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Cora Fox

fantasy of the essential propriety of the wives who transgress social norms to manipulate interpersonal relations in the fictionalized community of Windsor. 4 Unlike other plays by Shakespeare, this one announces the politics of emotion in its title, suggesting that the characters of the wives are types, and their positive emotion—merriness, or mirth—defines their condition as wives as well as their belonging to Windsor, their ‘Windsorness’. The play participates explicitly in the cultural histories of happiness, and it

in Positive emotions in early modern literature and culture
Abstract only
Rob Boddice

relations that ‘great man’ narratives did not. For all the change, there was a risk that the history of emotions would become a mere sub-field, of little importance to the grander historiographical project. It seemed to risk being limited to the study of individuals, and, as we have seen, faced seemingly insurmountable territorial challenges from those sciences who laid a more obvious claim to the emotions as a field of study. Talking about feelings, from a certain point of view, meant missing the real stuff of history: namely, reason and action. This book has

in The history of emotions
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Richard Meek and Erin Sullivan

medical humoralism as a means of explaining mental and emotional processes, both those of Richard and early modern individuals more generally. For some recent critics of Renaissance literature and culture (and Shakespearian drama in particular), Richard’s comments might confirm the notion that humoral theory was the essential model for understanding the emotions in the period, rooting such phenomena in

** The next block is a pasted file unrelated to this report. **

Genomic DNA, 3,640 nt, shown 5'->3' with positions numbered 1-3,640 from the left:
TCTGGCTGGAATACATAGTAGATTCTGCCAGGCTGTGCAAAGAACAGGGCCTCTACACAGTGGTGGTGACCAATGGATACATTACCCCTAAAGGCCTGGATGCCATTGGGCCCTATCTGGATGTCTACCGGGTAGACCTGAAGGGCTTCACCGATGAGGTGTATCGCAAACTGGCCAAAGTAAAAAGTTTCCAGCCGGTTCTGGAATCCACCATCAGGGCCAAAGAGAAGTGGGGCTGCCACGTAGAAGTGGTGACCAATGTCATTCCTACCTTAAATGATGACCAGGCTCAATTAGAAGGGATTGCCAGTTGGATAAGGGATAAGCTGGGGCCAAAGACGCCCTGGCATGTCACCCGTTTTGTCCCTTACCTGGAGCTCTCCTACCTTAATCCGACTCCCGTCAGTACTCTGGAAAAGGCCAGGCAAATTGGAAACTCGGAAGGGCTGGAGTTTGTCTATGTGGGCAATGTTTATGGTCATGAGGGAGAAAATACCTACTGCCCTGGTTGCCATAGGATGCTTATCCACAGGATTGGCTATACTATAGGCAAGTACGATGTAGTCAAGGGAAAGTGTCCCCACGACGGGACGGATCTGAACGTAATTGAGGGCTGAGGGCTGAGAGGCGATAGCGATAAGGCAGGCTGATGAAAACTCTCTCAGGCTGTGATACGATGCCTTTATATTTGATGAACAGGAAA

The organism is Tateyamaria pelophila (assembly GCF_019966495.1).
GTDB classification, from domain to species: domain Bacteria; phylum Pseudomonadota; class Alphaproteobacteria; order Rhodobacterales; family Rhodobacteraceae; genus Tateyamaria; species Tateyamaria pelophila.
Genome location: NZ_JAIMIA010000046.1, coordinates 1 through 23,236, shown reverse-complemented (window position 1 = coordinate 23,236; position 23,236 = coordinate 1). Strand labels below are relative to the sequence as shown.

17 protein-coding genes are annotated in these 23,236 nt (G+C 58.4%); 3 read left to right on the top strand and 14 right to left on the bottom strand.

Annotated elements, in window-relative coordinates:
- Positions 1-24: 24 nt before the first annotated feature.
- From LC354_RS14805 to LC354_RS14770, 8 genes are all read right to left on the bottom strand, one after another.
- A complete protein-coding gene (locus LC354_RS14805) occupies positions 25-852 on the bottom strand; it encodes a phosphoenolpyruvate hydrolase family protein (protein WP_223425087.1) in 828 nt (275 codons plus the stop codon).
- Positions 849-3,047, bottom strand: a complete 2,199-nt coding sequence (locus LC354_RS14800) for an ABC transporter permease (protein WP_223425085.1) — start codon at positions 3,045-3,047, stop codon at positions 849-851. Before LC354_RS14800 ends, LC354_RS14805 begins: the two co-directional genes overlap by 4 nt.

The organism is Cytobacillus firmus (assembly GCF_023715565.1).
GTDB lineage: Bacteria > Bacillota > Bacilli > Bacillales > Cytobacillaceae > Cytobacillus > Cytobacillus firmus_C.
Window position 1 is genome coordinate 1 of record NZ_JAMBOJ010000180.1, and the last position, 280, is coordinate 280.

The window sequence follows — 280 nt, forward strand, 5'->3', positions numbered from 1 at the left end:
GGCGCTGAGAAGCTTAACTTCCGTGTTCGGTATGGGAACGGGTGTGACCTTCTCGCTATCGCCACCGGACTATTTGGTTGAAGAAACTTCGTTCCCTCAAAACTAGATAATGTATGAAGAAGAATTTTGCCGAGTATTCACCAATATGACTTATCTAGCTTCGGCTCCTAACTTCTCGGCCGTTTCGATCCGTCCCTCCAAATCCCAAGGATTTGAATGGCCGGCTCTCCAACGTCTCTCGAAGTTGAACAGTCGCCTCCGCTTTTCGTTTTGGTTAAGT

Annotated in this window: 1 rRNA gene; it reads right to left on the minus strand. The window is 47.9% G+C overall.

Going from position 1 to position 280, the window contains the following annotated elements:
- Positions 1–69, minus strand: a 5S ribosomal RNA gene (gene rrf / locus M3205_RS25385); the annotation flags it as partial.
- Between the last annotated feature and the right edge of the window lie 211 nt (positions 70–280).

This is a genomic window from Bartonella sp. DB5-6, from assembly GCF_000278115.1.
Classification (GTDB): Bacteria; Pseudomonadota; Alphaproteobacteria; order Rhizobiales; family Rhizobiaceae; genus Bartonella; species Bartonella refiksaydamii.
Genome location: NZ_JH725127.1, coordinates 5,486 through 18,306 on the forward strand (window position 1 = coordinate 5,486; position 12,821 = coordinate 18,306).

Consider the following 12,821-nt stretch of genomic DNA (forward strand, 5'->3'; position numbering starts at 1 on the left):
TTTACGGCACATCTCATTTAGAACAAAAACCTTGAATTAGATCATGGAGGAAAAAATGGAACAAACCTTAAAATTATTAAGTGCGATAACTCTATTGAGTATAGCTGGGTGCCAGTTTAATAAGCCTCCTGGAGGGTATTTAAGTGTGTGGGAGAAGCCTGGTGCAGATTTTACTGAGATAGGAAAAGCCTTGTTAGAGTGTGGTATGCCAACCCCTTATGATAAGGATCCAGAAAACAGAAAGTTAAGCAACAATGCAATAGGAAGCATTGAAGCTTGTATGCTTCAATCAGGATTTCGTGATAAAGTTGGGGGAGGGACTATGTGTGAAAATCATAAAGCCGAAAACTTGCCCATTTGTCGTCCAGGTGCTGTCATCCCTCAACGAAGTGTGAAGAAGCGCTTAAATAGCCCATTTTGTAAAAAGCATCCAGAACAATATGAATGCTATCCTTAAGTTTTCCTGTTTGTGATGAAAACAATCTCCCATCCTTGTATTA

in The Renaissance of emotion
Rob Boddice

Architecture of the emotions On the main floor of the Jewish Museum in Berlin there is a door to a void: a space enclosed by twenty-metre-high walls, but narrowly open to the elements at the top. I had been, in daytime, and stood in this structure, known as the Holocaust Tower. I had been unmoved, one of many in the space, looking upward and wondering what I was supposed to feel. Daniel Libeskind, the architect who designed the museum, himself claimed that such voids, of which there are various within the building, represent ‘that which can never

in The history of emotions
Rob Boddice

Emotionology The beginning of a substantial historiography of the history of emotions can be dated to Peter and Carol Stearns’ 1985 article in the American Historical Review . 1 The history of emotions, from this point on, was clearly about emotions in society. While more recent innovations have shifted focus to the individual, and the biocultural production of emotions in the individual, by and large the discipline of history has provided insights that locate individuals in meaningful company. When the Stearns began their work, they saw a

in The history of emotions
Hope, fear and time in Troilus and Cressida
Kai Wiegandt